Tuesday, 1 February 2011

Lucrezia Borgia, ENO

Film director Mike Figgis has worked in London fairly recently:



OK, so this Timecode reworking for TfL hasn't got much to do with Donizetti's Lucrezia Borgia that Figgis has directed for English National Opera. But then the films that he has assembled in place of the overture and inbetween each act don't have much to do with the opera either. I think the idea is to provide an enriched context for the staged drama. In fact its almost entirely counterproductive: it's in Italian, though the opera is sung in English; the actors are different from the singers playing the roles; the contemporary dress-as-period-parody costuming isn't carried through onto the stage, where period costumes are used. Worst of all, the films have a separate soundtrack, some of it Donizetti, but some of it not. I found it best to think of them as commercial breaks in a broadcast of the opera.

The opera itself is inoffensive and has moments of good lighting and design. It's clear though that Figgis doesn't know what to do with such a large frame, i.e. the proscenium arch. Everything is very static, centred and symmetrical. The full expanse of the stage is opened up, and the characters stranded at the front. The second act promises respite with a throne dais brought to the front to focus the space but the final act capitulates to a Peter Greenaway-style last supper arrangement (prefigured in a film) which simply traps the characters behind a table.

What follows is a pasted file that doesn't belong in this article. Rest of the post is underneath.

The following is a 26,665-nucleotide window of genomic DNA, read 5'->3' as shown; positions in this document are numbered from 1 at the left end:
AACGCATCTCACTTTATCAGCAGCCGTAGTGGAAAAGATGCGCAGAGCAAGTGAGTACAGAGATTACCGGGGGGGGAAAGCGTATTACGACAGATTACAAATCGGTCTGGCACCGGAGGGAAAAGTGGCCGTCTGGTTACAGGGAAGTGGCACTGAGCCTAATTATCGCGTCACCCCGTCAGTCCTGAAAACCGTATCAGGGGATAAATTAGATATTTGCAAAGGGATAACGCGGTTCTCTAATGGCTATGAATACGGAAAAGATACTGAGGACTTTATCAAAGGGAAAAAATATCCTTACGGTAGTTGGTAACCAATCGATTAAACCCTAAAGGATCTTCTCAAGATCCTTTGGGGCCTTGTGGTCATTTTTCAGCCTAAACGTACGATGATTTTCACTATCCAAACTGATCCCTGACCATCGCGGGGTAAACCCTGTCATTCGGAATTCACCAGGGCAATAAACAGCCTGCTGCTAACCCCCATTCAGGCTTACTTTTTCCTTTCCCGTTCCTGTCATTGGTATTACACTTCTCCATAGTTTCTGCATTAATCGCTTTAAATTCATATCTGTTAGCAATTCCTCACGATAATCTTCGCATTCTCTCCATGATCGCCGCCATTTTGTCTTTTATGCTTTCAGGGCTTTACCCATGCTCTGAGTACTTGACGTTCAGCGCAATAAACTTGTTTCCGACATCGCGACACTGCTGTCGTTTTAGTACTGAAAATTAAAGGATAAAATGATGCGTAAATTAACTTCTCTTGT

The singing, thankfully, belied this sorry staging. Claire Rutter's quiet notes were the highlight of flawless coloratura, really drawing the audience in (I might add that this was one of the quietest, most attentive ENO audiences I've even sat amongst). Michael Fabiano's tragic Gennaro took the English in his stride to produce a lovely liquid lyric sound, the most magnetic of the evening. Elizabeth DeShong's cross-dressed Orsini and Alastair Miles' Alfonso were first class as well (though, naturally their arias are not as high wire as those of the high principals) and I particularly liked the easy tenor of Jonathan Stoughton, singing Vitellozzo, one of the Republican nobles.

Paul Daniel's English translation is serviceable but demands mention for the occasional duff corner ('We've scared off all the ladies/it's like we've gone to Hades!' being particularly ripe). However, his conducting was really very good indeed, sympathetic to the singers both in flexibility and balance. Clearly ENO have the resources to do worthwhile things with mothballed gems of the repertoire such as this. However, using celebrated directors from outside the discipline should, on the basis of what I have seen here, remain an exceptional novelty for everyone's benefit.

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